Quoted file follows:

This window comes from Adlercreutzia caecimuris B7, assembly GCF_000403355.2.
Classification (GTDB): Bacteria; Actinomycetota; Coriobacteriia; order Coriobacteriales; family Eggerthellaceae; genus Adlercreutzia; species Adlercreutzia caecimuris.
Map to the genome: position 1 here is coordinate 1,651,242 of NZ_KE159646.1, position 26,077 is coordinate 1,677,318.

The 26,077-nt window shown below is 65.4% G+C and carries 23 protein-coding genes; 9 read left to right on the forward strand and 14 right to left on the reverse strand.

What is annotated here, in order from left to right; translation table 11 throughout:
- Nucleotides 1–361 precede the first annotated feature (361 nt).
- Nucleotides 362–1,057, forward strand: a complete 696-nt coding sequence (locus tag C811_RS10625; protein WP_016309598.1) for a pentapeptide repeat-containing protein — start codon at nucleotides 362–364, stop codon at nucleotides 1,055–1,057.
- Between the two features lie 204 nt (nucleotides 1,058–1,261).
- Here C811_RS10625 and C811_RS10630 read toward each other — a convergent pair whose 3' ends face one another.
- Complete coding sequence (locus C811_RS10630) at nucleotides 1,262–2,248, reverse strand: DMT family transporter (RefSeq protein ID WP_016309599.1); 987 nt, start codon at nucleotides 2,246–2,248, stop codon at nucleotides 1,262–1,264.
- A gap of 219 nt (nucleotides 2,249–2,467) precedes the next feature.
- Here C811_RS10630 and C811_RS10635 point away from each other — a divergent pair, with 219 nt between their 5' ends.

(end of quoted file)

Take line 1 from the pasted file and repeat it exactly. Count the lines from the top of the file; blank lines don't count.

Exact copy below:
This window comes from Adlercreutzia caecimuris B7, assembly GCF_000403355.2.